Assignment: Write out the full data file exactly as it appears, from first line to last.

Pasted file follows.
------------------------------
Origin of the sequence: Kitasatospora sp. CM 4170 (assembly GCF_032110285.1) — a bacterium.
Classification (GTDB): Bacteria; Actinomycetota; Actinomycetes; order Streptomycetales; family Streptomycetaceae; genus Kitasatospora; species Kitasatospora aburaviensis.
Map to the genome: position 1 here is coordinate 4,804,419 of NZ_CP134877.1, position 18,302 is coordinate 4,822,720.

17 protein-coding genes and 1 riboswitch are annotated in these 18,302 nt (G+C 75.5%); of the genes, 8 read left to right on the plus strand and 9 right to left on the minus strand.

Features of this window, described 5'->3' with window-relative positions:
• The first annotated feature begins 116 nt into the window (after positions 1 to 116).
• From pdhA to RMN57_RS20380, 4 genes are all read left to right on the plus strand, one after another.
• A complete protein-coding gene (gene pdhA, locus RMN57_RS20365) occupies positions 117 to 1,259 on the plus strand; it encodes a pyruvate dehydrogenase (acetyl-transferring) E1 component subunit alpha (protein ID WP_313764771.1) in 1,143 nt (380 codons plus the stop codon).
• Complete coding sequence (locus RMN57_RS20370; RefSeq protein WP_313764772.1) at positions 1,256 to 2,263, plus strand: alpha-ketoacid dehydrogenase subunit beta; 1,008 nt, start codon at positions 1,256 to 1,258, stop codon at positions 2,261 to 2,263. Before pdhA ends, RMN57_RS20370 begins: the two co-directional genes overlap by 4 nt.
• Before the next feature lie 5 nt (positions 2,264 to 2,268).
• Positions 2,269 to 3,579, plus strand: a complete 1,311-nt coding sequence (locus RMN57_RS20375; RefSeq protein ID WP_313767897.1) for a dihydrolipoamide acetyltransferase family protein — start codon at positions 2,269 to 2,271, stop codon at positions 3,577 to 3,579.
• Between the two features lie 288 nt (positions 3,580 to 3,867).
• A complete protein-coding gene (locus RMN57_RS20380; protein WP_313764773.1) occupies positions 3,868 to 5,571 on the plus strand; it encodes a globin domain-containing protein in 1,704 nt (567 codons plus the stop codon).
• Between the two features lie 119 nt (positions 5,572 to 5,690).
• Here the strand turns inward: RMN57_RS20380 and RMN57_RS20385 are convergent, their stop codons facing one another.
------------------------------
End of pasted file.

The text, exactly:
Origin of the sequence: Kitasatospora sp. CM 4170 (assembly GCF_032110285.1) — a bacterium.
Classification (GTDB): Bacteria; Actinomycetota; Actinomycetes; order Streptomycetales; family Streptomycetaceae; genus Kitasatospora; species Kitasatospora aburaviensis.
Map to the genome: position 1 here is coordinate 4,804,419 of NZ_CP134877.1, position 18,302 is coordinate 4,822,720.

17 protein-coding genes and 1 riboswitch are annotated in these 18,302 nt (G+C 75.5%); of the genes, 8 read left to right on the plus strand and 9 right to left on the minus strand.

Features of this window, described 5'->3' with window-relative positions:
• The first annotated feature begins 116 nt into the window (after positions 1 to 116).
• From pdhA to RMN57_RS20380, 4 genes are all read left to right on the plus strand, one after another.
• A complete protein-coding gene (gene pdhA, locus RMN57_RS20365) occupies positions 117 to 1,259 on the plus strand; it encodes a pyruvate dehydrogenase (acetyl-transferring) E1 component subunit alpha (protein ID WP_313764771.1) in 1,143 nt (380 codons plus the stop codon).
• Complete coding sequence (locus RMN57_RS20370; RefSeq protein WP_313764772.1) at positions 1,256 to 2,263, plus strand: alpha-ketoacid dehydrogenase subunit beta; 1,008 nt, start codon at positions 1,256 to 1,258, stop codon at positions 2,261 to 2,263. Before pdhA ends, RMN57_RS20370 begins: the two co-directional genes overlap by 4 nt.
• Before the next feature lie 5 nt (positions 2,264 to 2,268).
• Positions 2,269 to 3,579, plus strand: a complete 1,311-nt coding sequence (locus RMN57_RS20375; RefSeq protein ID WP_313767897.1) for a dihydrolipoamide acetyltransferase family protein — start codon at positions 2,269 to 2,271, stop codon at positions 3,577 to 3,579.
• Between the two features lie 288 nt (positions 3,580 to 3,867).
• A complete protein-coding gene (locus RMN57_RS20380; protein WP_313764773.1) occupies positions 3,868 to 5,571 on the plus strand; it encodes a globin domain-containing protein in 1,704 nt (567 codons plus the stop codon).
• Between the two features lie 119 nt (positions 5,572 to 5,690).
• Here the strand turns inward: RMN57_RS20380 and RMN57_RS20385 are convergent, their stop codons facing one another.